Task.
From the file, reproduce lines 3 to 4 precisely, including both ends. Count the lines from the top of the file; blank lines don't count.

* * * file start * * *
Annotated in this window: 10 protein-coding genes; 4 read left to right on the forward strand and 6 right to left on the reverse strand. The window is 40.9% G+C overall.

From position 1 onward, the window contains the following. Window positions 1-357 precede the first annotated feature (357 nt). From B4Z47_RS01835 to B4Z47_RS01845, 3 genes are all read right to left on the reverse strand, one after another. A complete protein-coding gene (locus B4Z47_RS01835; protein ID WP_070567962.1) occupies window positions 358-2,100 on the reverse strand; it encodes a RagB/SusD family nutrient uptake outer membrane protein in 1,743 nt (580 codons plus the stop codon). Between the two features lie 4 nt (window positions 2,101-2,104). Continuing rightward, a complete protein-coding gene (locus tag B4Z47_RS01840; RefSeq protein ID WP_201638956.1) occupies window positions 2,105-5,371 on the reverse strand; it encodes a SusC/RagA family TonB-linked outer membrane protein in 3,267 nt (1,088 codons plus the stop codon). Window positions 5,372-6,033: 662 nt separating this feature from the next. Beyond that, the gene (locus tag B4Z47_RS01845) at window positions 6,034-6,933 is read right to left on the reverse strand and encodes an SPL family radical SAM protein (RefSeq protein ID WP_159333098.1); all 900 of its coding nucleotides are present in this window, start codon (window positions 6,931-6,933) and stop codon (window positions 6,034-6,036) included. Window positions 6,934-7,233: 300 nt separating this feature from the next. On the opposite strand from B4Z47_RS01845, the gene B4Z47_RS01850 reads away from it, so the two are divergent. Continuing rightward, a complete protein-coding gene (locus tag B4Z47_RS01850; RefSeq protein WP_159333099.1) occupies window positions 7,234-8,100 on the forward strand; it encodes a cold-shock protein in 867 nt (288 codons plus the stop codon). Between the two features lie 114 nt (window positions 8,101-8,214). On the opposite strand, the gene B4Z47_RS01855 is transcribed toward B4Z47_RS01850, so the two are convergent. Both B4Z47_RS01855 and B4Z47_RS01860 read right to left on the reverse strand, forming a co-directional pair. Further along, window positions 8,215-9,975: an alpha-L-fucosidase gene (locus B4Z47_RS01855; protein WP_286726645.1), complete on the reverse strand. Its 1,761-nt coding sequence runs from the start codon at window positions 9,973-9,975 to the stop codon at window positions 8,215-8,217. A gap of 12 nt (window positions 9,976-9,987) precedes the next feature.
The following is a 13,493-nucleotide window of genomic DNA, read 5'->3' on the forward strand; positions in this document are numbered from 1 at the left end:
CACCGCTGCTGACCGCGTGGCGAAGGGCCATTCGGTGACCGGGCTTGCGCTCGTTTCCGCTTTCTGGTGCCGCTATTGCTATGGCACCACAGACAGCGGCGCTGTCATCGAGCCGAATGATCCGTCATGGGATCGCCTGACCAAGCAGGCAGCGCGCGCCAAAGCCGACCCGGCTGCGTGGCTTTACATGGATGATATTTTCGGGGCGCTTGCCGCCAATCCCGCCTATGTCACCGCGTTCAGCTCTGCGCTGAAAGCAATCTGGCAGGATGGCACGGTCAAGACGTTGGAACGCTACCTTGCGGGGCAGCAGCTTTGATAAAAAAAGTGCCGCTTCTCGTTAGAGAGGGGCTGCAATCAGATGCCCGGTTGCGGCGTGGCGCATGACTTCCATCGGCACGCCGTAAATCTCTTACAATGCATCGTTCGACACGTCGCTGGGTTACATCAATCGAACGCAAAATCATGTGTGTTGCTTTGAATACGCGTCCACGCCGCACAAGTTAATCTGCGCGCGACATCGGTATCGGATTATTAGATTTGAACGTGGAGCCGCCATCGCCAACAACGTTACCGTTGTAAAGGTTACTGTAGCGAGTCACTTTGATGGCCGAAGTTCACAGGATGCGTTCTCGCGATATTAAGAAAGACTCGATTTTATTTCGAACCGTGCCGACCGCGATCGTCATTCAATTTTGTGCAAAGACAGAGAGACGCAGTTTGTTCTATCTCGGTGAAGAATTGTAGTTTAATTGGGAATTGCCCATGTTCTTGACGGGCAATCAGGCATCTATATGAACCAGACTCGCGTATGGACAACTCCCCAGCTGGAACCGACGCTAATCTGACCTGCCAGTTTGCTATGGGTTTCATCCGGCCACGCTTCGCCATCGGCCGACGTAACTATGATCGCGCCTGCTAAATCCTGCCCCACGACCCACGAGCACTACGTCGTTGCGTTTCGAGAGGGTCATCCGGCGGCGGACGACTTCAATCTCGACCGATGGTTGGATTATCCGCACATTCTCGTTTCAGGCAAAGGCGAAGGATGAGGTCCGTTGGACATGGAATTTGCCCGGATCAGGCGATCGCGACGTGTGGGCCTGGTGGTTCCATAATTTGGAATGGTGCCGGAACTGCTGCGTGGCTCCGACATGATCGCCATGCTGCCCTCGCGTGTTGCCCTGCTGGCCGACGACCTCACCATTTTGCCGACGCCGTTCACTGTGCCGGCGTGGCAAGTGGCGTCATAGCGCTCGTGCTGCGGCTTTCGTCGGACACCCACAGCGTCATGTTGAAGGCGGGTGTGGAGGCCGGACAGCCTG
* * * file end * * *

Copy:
The following is a 13,493-nucleotide window of genomic DNA, read 5'->3' on the forward strand; positions in this document are numbered from 1 at the left end:
CACCGCTGCTGACCGCGTGGCGAAGGGCCATTCGGTGACCGGGCTTGCGCTCGTTTCCGCTTTCTGGTGCCGCTATTGCTATGGCACCACAGACAGCGGCGCTGTCATCGAGCCGAATGATCCGTCATGGGATCGCCTGACCAAGCAGGCAGCGCGCGCCAAAGCCGACCCGGCTGCGTGGCTTTACATGGATGATATTTTCGGGGCGCTTGCCGCCAATCCCGCCTATGTCACCGCGTTCAGCTCTGCGCTGAAAGCAATCTGGCAGGATGGCACGGTCAAGACGTTGGAACGCTACCTTGCGGGGCAGCAGCTTTGATAAAAAAAGTGCCGCTTCTCGTTAGAGAGGGGCTGCAATCAGATGCCCGGTTGCGGCGTGGCGCATGACTTCCATCGGCACGCCGTAAATCTCTTACAATGCATCGTTCGACACGTCGCTGGGTTACATCAATCGAACGCAAAATCATGTGTGTTGCTTTGAATACGCGTCCACGCCGCACAAGTTAATCTGCGCGCGACATCGGTATCGGATTATTAGATTTGAACGTGGAGCCGCCATCGCCAACAACGTTACCGTTGTAAAGGTTACTGTAGCGAGTCACTTTGATGGCCGAAGTTCACAGGATGCGTTCTCGCGATATTAAGAAAGACTCGATTTTATTTCGAACCGTGCCGACCGCGATCGTCATTCAATTTTGTGCAAAGACAGAGAGACGCAGTTTGTTCTATCTCGGTGAAGAATTGTAGTTTAATTGGGAATTGCCCATGTTCTTGACGGGCAATCAGGCATCTATATGAACCAGACTCGCGTATGGACAACTCCCCAGCTGGAACCGACGCTAATCTGACCTGCCAGTTTGCTATGGGTTTCATCCGGCCACGCTTCGCCATCGGCCGACGTAACTATGATCGCGCCTGCTAAATCCTGCCCCACGACCCACGAGCACTACGTCGTTGCGTTTCGAGAGGGTCATCCGGCGGCGGACGACTTCAATCTCGACCGATGGTTGGATTATCCGCACATTCTCGTTTCAGGCAAAGGCGAAGGATGAGGTCCGTTGGACATGGAATTTGCCCGGATCAGGCGATCGCGACGTGTGGGCCTGGTGGTTCCATAATTTGGAATGGTGCCGGAACTGCTGCGTGGCTCCGACATGATCGCCATGCTGCCCTCGCGTGTTGCCCTGCTGGCCGACGACCTCACCATTTTGCCGACGCCGTTCACTGTGCCGGCGTGGCAAGTGGCGTCATAGCGCTCGTGCTGCGGCTTTCGTCGGACACCCACAGCGTCATGTTGAAGGCGGGTGTGGAGGCCGGACAGCCTG